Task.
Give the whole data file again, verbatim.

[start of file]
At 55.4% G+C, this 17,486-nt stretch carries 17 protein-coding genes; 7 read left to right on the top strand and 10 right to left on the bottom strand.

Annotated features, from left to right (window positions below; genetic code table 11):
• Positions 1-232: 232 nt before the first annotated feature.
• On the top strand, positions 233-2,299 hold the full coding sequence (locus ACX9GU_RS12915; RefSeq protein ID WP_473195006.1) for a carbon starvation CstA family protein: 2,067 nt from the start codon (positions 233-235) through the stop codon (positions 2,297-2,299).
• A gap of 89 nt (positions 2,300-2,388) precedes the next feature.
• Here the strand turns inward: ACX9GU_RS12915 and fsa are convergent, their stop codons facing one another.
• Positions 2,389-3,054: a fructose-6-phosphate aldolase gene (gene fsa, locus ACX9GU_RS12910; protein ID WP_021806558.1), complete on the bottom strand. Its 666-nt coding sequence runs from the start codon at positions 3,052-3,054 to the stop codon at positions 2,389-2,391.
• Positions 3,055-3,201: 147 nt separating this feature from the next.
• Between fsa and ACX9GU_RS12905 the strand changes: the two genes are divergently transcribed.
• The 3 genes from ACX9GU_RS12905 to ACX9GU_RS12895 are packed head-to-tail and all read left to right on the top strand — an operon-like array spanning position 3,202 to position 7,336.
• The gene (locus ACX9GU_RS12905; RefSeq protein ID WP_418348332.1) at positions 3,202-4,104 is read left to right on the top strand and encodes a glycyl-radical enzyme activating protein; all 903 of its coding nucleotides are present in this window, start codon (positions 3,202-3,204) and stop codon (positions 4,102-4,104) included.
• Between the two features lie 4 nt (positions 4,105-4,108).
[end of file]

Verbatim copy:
At 55.4% G+C, this 17,486-nt stretch carries 17 protein-coding genes; 7 read left to right on the top strand and 10 right to left on the bottom strand.

Annotated features, from left to right (window positions below; genetic code table 11):
• Positions 1-232: 232 nt before the first annotated feature.
• On the top strand, positions 233-2,299 hold the full coding sequence (locus ACX9GU_RS12915; RefSeq protein ID WP_473195006.1) for a carbon starvation CstA family protein: 2,067 nt from the start codon (positions 233-235) through the stop codon (positions 2,297-2,299).
• A gap of 89 nt (positions 2,300-2,388) precedes the next feature.
• Here the strand turns inward: ACX9GU_RS12915 and fsa are convergent, their stop codons facing one another.
• Positions 2,389-3,054: a fructose-6-phosphate aldolase gene (gene fsa, locus ACX9GU_RS12910; protein ID WP_021806558.1), complete on the bottom strand. Its 666-nt coding sequence runs from the start codon at positions 3,052-3,054 to the stop codon at positions 2,389-2,391.
• Positions 3,055-3,201: 147 nt separating this feature from the next.
• Between fsa and ACX9GU_RS12905 the strand changes: the two genes are divergently transcribed.
• The 3 genes from ACX9GU_RS12905 to ACX9GU_RS12895 are packed head-to-tail and all read left to right on the top strand — an operon-like array spanning position 3,202 to position 7,336.
• The gene (locus ACX9GU_RS12905; RefSeq protein ID WP_418348332.1) at positions 3,202-4,104 is read left to right on the top strand and encodes a glycyl-radical enzyme activating protein; all 903 of its coding nucleotides are present in this window, start codon (positions 3,202-3,204) and stop codon (positions 4,102-4,104) included.
• Between the two features lie 4 nt (positions 4,105-4,108).